Feature Editor

D2L Makes Changes

Most Rose State College Students know what D2L is but if they are new to the school, here is a brief description of it; according to the Rose State web site “Desire2Learn, abbreviated D2L, is a learning management system which allows participants to engage in online classroom and community activities through a web browser.” Students can get in touch with their teachers and classmates through the site as well.

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Rose blooms from the ashes

By: Logan Pierce,editor-in-chief

Smoke Free Campus

Banner displaying that Rose State College will be a tobacco free campus as of August 1st, 2011. photo by, Logan Pierce

During the 2010 fall semester it was announced that RSC would be tobacco free as of August 1st, 2011. Chris Leland, director of the health and wellness center, emphasized

that the campus will be tobacco free; not merely smoke free. “Any tobacco or simulated tobacco product is not allowed,” Leland said.

Signs posted around campus raise awareness of the new policy. The tobacco ban is all-encompassing. No ashtrays will remain on campus. Individuals in the parking lots found using tobacco products in their cars will be subject to fines. “If you smoke anywhere on campus property, you’re violating the policy,” Leland said.

Within the last five years, electronic cigarettes have risen to prominence as an alternative for those who want tobacco where smoking is not allowed. These

“e-cigarettes” use liquid cartridges containing various levels of nicotine and release water vapor into the air instead of smoke. Studies on the effects of second-hand water vapor are ongoing. Leland said that artificial tobacco devices go against school policy. “No electronic cigarettes.” Leland said, “They’re like Splenda cigarettes.”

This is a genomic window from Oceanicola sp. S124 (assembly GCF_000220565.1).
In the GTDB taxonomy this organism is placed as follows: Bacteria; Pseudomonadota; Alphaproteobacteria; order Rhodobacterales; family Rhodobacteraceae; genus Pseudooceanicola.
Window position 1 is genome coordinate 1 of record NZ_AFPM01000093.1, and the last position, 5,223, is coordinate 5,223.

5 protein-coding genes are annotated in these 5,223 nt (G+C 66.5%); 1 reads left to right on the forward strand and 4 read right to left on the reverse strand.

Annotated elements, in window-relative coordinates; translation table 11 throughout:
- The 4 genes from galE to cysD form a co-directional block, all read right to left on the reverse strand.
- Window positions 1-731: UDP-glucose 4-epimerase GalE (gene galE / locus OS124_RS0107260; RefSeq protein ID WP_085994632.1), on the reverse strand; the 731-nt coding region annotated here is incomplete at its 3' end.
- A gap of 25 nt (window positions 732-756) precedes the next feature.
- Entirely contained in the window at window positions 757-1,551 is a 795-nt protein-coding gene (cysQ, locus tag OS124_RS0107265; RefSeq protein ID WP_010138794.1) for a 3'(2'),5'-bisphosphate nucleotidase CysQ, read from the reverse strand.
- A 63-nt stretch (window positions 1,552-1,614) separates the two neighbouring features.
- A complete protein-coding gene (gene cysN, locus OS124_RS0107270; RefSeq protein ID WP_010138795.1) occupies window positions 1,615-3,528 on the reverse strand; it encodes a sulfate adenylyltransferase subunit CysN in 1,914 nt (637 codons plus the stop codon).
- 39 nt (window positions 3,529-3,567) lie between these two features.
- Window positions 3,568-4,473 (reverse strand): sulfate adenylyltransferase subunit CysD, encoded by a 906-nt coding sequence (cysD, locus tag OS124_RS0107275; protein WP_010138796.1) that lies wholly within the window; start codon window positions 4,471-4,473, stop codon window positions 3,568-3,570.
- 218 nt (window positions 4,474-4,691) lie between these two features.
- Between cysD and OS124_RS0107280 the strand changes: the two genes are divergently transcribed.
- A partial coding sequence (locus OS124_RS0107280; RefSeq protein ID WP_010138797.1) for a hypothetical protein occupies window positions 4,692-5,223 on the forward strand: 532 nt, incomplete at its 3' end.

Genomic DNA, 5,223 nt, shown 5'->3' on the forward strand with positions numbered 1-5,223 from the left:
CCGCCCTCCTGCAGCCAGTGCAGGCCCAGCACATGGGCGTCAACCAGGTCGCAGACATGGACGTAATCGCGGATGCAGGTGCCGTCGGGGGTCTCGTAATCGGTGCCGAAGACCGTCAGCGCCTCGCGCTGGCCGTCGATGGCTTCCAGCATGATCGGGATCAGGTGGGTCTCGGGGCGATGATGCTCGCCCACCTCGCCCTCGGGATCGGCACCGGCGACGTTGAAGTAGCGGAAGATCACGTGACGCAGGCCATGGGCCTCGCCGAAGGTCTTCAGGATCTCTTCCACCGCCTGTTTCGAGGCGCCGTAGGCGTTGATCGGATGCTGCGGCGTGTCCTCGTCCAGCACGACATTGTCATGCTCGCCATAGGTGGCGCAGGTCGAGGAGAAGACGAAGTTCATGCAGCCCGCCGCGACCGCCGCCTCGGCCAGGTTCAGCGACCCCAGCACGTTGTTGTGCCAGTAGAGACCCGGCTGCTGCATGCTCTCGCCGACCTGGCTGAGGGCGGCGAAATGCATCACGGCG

By becoming a tobacco free school, Rose State College qualifies for government grants, Leland said.  The Oklahoma Tobacco Settlement Endowment Trust (OTSET) receives funds from the government to help reduce the effects of tobacco on society. The money is funneled to different local organizations; one of which is the Oklahoma County Tobacco Use Prevention Coalition (OCTUPC). They allocate these funds to compliant public entities wishing to support smoking cessation programs.

“Tobacco use is detrimental to your health and the health of others.” Leland said, “It’s an addiction; an addiction to chemicals. We’re not telling you that you can’t smoke, but you can’t do it here; and if you’d like to quit, we’re here to help.”

To aid smokers who want to “kick the habit,” the Health and Wellness Center is offering a tobacco cessation resource guide that includes activities to help conquer cravings and information about a “stop smoking” iPhone app.

Leland said that the cessation resource guide is only one of many options available. “No one thing works for everybody.” Leland said, “You have to keep trying. For most, it takes multiple times to quit smoking. If something doesn’t work, try a different approach.”

Working in conjuncture with the American Lung Association, the Health and Wellness Center will provide classes for students on smoking cessation. “This isn’t a one-time workshop.” Leland said, “This is a year-long class that’s free for current students.“ Leland said that to succeed in this class you need to be able to say, “I want to do everything within my power to become tobacco free.”

Regarding public opinion for the new policy, Leland said that most feedback has been positive. “I’d like students to think ‘I’m going to college to better my life, so maybe quitting smoking is part of that’.”

By 15th Street News Posted in News Tagged , e-cigarettes, smoke, tobacco, tobacco cessation